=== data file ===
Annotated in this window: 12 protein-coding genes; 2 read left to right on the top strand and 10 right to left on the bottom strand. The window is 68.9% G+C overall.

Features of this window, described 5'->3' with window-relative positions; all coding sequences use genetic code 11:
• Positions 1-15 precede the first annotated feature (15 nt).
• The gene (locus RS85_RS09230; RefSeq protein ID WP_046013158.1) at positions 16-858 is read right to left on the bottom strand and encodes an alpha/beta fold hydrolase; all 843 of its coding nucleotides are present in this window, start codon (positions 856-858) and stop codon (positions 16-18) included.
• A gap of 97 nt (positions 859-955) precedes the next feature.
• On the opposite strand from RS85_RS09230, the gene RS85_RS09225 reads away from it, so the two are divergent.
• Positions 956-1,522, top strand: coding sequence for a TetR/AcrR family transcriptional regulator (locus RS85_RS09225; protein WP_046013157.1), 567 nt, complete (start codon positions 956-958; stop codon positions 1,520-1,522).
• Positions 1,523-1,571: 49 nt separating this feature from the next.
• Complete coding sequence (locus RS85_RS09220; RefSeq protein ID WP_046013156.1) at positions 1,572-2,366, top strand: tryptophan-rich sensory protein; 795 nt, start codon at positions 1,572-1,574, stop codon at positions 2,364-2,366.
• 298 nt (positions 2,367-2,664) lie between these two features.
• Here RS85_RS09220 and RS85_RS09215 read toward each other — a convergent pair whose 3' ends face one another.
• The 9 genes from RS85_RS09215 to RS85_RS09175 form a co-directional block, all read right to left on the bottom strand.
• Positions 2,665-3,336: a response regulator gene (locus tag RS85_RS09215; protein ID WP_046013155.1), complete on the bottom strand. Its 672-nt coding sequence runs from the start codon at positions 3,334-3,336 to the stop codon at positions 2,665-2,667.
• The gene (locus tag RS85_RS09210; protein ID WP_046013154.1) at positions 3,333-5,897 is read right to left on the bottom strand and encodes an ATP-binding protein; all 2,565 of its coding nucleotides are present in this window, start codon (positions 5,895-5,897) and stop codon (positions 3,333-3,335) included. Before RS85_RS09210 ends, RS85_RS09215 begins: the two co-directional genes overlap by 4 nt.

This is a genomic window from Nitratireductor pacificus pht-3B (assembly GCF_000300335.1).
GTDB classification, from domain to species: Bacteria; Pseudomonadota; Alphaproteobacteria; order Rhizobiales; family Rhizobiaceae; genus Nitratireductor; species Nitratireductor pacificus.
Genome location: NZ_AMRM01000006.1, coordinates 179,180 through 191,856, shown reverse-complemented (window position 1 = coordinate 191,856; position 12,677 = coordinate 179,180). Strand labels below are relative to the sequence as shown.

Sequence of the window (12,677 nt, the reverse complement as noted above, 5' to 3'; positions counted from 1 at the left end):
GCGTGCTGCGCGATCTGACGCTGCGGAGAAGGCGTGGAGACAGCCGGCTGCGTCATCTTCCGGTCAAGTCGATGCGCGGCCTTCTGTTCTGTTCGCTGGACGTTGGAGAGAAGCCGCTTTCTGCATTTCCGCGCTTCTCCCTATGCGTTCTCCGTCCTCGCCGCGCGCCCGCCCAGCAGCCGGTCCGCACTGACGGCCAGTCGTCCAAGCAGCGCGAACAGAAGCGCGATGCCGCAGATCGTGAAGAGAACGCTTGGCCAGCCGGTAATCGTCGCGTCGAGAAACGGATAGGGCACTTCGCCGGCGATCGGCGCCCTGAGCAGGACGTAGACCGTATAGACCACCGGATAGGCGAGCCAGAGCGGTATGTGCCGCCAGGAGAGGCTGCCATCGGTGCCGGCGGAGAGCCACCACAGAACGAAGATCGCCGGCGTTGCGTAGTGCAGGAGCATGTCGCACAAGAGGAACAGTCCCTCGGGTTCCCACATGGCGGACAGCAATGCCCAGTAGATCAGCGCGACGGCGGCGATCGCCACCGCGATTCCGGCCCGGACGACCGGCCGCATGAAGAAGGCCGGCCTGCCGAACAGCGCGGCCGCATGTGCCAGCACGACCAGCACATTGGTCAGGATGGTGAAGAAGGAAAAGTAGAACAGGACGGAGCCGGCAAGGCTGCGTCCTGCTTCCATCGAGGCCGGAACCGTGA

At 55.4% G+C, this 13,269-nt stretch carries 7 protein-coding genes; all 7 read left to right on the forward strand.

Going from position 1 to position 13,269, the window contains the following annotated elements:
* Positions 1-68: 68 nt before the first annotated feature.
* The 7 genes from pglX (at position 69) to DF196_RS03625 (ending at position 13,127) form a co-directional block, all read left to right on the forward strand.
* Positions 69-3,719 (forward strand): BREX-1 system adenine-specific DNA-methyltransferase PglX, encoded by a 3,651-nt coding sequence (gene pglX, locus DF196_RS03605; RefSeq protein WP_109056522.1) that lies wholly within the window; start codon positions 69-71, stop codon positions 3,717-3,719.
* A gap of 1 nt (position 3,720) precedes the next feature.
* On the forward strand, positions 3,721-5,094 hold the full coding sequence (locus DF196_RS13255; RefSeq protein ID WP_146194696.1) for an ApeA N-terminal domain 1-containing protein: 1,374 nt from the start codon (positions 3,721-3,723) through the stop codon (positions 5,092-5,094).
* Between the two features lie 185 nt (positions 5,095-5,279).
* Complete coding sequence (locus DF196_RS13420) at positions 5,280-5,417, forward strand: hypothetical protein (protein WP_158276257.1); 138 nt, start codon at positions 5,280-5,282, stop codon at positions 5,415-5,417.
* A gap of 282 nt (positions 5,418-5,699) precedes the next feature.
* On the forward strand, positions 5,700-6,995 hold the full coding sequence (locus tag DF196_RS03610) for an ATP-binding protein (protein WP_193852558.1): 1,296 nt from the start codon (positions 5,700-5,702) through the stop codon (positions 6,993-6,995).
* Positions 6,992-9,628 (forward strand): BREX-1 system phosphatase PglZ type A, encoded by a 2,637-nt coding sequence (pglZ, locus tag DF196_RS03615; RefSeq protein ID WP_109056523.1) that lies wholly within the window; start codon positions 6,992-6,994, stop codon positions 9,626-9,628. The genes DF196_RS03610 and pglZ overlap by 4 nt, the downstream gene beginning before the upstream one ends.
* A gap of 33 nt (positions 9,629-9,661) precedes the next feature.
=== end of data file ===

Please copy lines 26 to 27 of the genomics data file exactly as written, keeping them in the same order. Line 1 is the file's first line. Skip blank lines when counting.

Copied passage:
* On the forward strand, positions 3,721-5,094 hold the full coding sequence (locus DF196_RS13255; RefSeq protein ID WP_146194696.1) for an ApeA N-terminal domain 1-containing protein: 1,374 nt from the start codon (positions 3,721-3,723) through the stop codon (positions 5,092-5,094).
* Between the two features lie 185 nt (positions 5,095-5,279).